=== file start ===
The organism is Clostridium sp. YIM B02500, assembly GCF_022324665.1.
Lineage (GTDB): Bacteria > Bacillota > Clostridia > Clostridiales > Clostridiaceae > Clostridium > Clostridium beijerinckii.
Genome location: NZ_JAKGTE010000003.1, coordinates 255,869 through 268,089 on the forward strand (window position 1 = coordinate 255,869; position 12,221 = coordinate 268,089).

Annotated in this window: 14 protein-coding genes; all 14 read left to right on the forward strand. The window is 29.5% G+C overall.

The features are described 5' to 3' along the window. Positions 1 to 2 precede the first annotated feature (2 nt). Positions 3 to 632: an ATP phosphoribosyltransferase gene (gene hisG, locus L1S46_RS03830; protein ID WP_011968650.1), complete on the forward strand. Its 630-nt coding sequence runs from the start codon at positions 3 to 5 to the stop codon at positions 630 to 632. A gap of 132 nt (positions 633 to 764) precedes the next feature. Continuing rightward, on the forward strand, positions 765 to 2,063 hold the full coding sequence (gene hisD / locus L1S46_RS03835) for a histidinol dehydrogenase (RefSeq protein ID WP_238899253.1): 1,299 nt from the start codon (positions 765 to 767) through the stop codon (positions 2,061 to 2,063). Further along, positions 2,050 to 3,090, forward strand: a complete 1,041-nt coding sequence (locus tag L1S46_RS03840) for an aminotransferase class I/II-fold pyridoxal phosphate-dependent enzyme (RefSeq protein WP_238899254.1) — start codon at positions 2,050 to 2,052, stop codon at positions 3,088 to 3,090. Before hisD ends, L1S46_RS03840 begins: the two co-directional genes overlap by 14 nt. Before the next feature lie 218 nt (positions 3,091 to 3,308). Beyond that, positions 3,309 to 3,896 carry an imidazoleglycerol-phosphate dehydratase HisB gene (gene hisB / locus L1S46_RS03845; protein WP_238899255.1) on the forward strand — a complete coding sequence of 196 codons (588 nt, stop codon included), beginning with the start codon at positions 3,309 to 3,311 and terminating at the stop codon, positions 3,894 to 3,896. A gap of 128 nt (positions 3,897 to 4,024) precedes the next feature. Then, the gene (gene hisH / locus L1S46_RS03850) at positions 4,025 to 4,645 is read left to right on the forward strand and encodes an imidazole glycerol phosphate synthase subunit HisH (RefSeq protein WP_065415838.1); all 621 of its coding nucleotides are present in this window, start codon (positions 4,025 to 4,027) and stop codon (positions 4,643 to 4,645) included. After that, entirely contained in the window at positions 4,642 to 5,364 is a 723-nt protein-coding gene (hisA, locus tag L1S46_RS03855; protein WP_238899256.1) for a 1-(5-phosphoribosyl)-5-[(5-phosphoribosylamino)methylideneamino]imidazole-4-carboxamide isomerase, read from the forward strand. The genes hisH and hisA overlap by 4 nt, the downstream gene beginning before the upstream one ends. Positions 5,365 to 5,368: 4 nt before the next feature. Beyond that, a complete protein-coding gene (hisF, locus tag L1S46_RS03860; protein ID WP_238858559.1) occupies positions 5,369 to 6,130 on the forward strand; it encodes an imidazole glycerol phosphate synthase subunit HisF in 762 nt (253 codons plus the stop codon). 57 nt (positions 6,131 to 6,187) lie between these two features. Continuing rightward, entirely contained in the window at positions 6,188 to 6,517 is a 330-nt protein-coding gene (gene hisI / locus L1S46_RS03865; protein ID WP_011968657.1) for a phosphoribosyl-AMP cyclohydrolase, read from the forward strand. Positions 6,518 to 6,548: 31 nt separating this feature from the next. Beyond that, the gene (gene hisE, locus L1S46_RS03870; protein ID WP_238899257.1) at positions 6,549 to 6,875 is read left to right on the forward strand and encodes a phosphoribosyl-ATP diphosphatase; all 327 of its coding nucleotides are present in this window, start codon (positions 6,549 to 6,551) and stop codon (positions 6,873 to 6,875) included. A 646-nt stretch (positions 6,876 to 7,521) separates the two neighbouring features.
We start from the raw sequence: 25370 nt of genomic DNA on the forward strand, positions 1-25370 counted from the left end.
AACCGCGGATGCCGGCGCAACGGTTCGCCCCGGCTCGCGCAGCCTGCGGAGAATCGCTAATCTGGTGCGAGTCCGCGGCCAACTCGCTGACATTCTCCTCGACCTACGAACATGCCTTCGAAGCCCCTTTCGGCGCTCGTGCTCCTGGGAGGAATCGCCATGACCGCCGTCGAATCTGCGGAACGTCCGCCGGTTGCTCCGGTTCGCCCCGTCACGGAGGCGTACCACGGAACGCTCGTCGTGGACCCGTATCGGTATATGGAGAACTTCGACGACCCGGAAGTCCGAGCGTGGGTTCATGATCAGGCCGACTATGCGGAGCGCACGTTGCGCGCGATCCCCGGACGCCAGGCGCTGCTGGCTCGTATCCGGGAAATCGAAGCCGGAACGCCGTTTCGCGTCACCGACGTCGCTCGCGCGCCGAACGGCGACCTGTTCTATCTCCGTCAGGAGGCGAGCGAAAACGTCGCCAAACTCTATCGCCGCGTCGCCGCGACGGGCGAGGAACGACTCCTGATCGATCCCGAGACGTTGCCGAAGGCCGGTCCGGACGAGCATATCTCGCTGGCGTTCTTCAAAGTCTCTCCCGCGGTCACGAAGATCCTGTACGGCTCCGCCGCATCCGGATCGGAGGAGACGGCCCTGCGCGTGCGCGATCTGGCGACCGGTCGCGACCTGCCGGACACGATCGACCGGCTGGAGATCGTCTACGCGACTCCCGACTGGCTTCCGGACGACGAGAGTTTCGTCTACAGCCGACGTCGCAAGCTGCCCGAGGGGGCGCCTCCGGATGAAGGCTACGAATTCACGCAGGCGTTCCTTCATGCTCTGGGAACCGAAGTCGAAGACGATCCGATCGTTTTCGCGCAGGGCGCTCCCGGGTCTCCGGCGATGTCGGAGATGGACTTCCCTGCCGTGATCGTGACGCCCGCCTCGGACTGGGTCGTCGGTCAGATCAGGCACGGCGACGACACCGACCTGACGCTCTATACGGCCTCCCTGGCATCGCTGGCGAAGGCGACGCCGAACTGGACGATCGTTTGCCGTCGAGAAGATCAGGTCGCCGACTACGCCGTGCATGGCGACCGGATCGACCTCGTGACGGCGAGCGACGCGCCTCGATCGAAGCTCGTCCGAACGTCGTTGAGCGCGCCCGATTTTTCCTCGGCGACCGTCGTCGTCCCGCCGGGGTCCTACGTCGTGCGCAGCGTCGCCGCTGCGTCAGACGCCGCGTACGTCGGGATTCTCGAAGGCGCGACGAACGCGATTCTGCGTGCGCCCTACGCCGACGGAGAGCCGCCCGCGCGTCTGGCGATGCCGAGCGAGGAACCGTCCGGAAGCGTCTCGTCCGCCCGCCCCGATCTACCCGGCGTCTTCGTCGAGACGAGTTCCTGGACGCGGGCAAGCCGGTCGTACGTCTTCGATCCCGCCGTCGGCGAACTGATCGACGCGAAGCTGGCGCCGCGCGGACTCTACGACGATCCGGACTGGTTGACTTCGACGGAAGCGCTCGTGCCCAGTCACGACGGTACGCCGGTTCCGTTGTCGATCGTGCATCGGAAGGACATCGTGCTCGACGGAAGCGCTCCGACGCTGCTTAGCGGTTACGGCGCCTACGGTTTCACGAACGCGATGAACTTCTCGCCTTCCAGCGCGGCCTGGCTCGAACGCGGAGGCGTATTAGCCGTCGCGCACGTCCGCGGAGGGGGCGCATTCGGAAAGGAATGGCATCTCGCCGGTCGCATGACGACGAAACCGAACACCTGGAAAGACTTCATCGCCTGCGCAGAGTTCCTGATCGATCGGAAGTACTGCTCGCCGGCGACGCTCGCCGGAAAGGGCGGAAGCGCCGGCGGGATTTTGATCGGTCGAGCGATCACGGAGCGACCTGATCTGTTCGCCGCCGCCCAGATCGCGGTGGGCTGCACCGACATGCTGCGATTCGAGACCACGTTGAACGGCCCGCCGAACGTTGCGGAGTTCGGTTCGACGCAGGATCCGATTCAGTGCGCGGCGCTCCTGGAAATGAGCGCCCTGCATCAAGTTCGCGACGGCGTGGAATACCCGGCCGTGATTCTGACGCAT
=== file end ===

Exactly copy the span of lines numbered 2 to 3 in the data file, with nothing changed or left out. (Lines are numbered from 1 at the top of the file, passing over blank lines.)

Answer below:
Lineage (GTDB): Bacteria > Bacillota > Clostridia > Clostridiales > Clostridiaceae > Clostridium > Clostridium beijerinckii.
Genome location: NZ_JAKGTE010000003.1, coordinates 255,869 through 268,089 on the forward strand (window position 1 = coordinate 255,869; position 12,221 = coordinate 268,089).